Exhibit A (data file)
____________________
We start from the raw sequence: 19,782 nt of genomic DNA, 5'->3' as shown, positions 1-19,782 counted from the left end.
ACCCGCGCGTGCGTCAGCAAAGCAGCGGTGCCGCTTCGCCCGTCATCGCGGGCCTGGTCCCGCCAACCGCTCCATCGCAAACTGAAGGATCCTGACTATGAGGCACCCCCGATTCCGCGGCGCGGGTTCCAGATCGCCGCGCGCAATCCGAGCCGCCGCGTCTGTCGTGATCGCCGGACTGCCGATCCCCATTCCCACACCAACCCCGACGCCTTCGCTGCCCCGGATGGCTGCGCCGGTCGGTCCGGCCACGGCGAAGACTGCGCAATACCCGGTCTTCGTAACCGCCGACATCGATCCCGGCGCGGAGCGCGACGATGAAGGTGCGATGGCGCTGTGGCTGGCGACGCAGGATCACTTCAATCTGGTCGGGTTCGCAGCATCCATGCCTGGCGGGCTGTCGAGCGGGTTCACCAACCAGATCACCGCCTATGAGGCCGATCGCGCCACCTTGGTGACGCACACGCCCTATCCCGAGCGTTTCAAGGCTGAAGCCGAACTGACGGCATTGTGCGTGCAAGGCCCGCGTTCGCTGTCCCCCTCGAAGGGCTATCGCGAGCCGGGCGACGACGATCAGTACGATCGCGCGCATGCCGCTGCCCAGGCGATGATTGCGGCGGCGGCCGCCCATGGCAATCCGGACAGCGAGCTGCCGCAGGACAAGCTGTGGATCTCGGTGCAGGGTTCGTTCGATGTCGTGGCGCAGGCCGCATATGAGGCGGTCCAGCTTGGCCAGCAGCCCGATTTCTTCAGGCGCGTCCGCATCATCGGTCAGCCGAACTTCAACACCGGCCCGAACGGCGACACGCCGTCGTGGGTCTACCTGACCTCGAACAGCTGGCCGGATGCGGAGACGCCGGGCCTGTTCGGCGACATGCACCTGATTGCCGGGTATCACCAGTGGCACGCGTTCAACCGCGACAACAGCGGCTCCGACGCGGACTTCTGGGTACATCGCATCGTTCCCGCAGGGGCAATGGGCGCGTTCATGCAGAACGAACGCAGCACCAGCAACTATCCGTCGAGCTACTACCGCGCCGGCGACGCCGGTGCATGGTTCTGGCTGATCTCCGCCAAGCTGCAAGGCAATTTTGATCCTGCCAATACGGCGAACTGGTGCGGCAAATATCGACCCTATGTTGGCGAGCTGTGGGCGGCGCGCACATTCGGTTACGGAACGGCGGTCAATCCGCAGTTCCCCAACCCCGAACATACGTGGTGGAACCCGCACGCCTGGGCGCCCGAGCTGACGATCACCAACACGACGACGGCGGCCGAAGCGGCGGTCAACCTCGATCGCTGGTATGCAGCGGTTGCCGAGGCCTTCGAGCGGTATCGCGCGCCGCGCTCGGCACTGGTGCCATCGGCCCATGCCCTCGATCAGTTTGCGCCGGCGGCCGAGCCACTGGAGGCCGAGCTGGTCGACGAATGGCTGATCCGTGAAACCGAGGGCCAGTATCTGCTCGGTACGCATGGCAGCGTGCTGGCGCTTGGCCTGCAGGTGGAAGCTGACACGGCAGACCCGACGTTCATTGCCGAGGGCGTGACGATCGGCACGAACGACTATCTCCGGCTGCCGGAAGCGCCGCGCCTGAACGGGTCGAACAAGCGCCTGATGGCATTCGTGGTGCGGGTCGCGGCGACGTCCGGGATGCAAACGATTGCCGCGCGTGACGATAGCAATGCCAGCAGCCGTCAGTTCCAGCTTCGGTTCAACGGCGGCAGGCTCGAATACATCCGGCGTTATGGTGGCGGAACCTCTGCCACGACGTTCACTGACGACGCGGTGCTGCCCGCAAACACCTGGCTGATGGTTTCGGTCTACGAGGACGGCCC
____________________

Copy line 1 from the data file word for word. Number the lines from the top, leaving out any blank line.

We start from the raw sequence: 19,782 nt of genomic DNA, 5'->3' as shown, positions 1-19,782 counted from the left end.